If you’ve been paying any attention to the world of streaming and online gaming in recent years, you’ve probably heard about the growing trend of DDoS (Distributed Denial of Service) attacks. These, alongside ATOs (account takeovers), are all too common tools of aggression, deployed by certain agitators within the gaming ecosystem. But did you know that these are crimes and that UK Law Enforcement have identified them as potential gateways into low level cyber crime?
In fact, the UK’s National Crime Agency (NCA) warn that both DDoS and ATO attacks could be serious enough offences to result in a criminal record or even a prison sentence. Both of these offences fall under the Computer Misuse Act (opens in new tab).
There’s a common misconception of gaming as the wild west of the internet, where hackers and offenders are anonymous in their ability to launch cyber attacks on select targets. But law enforcement takes a keen interest in both investigating cyber offences and preventing potential young offenders from engaging in this kind of activity in the first place. For example, if you find yourself victim to an online attack when gaming, you can head over to the Action Fraud website to report it, this report will then be directed to the most appropriate agency to deal with. If you are a business, charity or other organisation which is currently suffering a live cyber attack (in progress), call 0300 123 2040 immediately.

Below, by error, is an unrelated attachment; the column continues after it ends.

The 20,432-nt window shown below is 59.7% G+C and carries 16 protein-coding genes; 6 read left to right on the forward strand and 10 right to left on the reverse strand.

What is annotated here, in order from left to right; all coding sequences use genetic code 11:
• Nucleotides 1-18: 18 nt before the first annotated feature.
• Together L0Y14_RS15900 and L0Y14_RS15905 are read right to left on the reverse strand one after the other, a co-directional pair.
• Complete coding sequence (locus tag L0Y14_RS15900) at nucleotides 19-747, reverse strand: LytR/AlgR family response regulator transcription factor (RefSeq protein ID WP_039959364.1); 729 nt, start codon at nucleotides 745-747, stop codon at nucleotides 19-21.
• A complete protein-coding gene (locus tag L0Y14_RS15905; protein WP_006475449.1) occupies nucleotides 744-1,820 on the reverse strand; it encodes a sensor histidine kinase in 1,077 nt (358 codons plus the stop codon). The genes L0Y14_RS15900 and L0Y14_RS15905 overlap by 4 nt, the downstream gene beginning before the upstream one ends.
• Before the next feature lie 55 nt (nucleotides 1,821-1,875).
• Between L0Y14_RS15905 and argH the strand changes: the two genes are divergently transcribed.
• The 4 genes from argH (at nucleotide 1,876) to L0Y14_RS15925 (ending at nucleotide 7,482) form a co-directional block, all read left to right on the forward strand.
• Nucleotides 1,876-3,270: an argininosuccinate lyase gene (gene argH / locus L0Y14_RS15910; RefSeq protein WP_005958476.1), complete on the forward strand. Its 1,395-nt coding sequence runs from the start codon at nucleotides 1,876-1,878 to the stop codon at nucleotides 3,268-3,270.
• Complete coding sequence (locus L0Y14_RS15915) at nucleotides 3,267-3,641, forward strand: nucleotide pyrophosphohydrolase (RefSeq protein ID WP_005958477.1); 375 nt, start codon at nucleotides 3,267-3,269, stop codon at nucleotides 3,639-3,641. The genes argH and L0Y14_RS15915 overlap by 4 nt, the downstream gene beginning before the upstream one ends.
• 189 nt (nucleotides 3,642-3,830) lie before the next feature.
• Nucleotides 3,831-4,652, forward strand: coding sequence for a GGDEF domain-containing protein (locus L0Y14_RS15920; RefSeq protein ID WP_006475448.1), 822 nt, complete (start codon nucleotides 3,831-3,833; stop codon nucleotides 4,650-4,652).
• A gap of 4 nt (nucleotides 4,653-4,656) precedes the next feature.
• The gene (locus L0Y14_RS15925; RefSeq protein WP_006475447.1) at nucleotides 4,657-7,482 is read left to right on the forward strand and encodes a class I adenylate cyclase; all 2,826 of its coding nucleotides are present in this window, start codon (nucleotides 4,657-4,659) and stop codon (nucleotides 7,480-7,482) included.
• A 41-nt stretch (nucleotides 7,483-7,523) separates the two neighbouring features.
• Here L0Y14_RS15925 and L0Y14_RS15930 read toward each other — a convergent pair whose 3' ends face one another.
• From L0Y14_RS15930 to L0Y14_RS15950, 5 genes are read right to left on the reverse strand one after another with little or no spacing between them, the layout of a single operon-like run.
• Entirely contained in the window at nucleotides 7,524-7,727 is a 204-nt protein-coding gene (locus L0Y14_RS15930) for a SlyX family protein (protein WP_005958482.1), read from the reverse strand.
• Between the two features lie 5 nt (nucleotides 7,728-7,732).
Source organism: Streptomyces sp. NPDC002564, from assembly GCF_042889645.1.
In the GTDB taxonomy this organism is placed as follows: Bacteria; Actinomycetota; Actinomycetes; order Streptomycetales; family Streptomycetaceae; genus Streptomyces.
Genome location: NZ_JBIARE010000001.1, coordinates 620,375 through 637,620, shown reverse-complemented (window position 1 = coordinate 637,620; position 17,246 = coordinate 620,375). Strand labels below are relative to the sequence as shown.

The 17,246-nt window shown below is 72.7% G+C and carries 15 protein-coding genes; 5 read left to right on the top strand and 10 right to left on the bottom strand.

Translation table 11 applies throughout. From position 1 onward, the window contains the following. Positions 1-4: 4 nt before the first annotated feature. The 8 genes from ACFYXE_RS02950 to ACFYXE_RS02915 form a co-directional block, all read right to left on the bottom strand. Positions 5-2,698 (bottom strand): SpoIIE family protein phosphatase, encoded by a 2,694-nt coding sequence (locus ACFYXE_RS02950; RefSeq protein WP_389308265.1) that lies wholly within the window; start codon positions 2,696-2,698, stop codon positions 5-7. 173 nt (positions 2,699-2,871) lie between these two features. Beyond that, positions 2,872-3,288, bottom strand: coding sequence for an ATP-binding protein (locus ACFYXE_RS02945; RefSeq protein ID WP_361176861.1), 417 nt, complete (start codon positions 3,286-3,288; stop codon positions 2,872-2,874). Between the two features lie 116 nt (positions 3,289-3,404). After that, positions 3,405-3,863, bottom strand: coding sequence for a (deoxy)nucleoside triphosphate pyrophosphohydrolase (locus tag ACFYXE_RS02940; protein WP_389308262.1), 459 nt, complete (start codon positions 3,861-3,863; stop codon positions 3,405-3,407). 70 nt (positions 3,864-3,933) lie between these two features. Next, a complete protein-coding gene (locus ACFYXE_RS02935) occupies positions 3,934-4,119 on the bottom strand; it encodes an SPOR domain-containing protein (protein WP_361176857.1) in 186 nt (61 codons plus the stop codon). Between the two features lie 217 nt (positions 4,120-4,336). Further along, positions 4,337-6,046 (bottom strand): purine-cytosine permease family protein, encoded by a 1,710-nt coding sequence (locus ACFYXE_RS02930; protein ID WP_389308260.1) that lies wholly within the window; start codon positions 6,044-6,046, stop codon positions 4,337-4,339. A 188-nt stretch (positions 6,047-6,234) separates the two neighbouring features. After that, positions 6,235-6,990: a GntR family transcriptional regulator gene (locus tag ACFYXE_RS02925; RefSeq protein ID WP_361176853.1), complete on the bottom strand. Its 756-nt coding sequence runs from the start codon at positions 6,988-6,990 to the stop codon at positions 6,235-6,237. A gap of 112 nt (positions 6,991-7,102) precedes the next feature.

Of course, there are also some preemptive steps that the NCA advises gamers to take in order to protect themselves from these kind of cybercrimes. Use three random words to create a strong, separate password for each of your accounts, add numbers and symbols for extra security, for example 3redhousemonkeys27! More and more games are also offering two-factor authorisation for your accounts too, so make use of that whenever you can.
If you’re interested in hearing more about how cybercrime is impacting upon gamers, members of the NCA’s National Cyber Crime Unit and their police colleagues will be attending this year’s EGX convention in October, and will be happy to talk to anyone about this subject. Online gamers deserve to feel safe when engaging with their favourite hobby and a more educated, cyber-vigilant community of players is the first step to making it even safer.
To learn more about the work of the NCA’s National Cyber Crime Unit, and their work to prevent youngsters getting involved in cyber crime, you can read their full report on Pathways into Cyber Crime here.